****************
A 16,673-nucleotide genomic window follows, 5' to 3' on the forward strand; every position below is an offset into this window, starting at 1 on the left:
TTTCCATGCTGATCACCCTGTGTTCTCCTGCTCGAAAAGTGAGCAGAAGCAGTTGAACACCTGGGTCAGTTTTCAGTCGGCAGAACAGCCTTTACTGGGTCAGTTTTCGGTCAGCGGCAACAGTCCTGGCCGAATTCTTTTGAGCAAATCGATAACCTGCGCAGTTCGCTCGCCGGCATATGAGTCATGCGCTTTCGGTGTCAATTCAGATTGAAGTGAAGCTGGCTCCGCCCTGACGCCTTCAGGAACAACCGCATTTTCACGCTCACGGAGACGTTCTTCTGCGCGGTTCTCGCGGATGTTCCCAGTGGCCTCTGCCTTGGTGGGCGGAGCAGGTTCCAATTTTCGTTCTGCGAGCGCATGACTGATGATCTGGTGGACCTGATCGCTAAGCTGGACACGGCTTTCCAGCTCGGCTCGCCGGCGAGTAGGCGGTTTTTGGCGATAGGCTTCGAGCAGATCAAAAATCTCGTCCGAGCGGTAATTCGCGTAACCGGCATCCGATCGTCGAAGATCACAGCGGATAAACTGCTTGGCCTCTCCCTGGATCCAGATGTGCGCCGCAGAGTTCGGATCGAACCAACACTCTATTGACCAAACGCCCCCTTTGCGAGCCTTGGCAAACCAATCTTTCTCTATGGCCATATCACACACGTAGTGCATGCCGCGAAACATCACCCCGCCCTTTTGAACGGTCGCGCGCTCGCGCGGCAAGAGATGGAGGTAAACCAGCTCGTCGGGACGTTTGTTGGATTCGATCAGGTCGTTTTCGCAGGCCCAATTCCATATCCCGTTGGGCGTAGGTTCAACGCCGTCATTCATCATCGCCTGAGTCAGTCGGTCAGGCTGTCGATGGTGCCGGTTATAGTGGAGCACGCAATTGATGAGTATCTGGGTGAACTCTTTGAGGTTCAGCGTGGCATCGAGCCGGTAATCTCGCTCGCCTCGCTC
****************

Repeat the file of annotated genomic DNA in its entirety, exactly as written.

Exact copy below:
A 16,673-nucleotide genomic window follows, 5' to 3' on the forward strand; every position below is an offset into this window, starting at 1 on the left:
TTTCCATGCTGATCACCCTGTGTTCTCCTGCTCGAAAAGTGAGCAGAAGCAGTTGAACACCTGGGTCAGTTTTCAGTCGGCAGAACAGCCTTTACTGGGTCAGTTTTCGGTCAGCGGCAACAGTCCTGGCCGAATTCTTTTGAGCAAATCGATAACCTGCGCAGTTCGCTCGCCGGCATATGAGTCATGCGCTTTCGGTGTCAATTCAGATTGAAGTGAAGCTGGCTCCGCCCTGACGCCTTCAGGAACAACCGCATTTTCACGCTCACGGAGACGTTCTTCTGCGCGGTTCTCGCGGATGTTCCCAGTGGCCTCTGCCTTGGTGGGCGGAGCAGGTTCCAATTTTCGTTCTGCGAGCGCATGACTGATGATCTGGTGGACCTGATCGCTAAGCTGGACACGGCTTTCCAGCTCGGCTCGCCGGCGAGTAGGCGGTTTTTGGCGATAGGCTTCGAGCAGATCAAAAATCTCGTCCGAGCGGTAATTCGCGTAACCGGCATCCGATCGTCGAAGATCACAGCGGATAAACTGCTTGGCCTCTCCCTGGATCCAGATGTGCGCCGCAGAGTTCGGATCGAACCAACACTCTATTGACCAAACGCCCCCTTTGCGAGCCTTGGCAAACCAATCTTTCTCTATGGCCATATCACACACGTAGTGCATGCCGCGAAACATCACCCCGCCCTTTTGAACGGTCGCGCGCTCGCGCGGCAAGAGATGGAGGTAAACCAGCTCGTCGGGACGTTTGTTGGATTCGATCAGGTCGTTTTCGCAGGCCCAATTCCATATCCCGTTGGGCGTAGGTTCAACGCCGTCATTCATCATCGCCTGAGTCAGTCGGTCAGGCTGTCGATGGTGCCGGTTATAGTGGAGCACGCAATTGATGAGTATCTGGGTGAACTCTTTGAGGTTCAGCGTGGCATCGAGCCGGTAATCTCGCTCGCCTCGCTC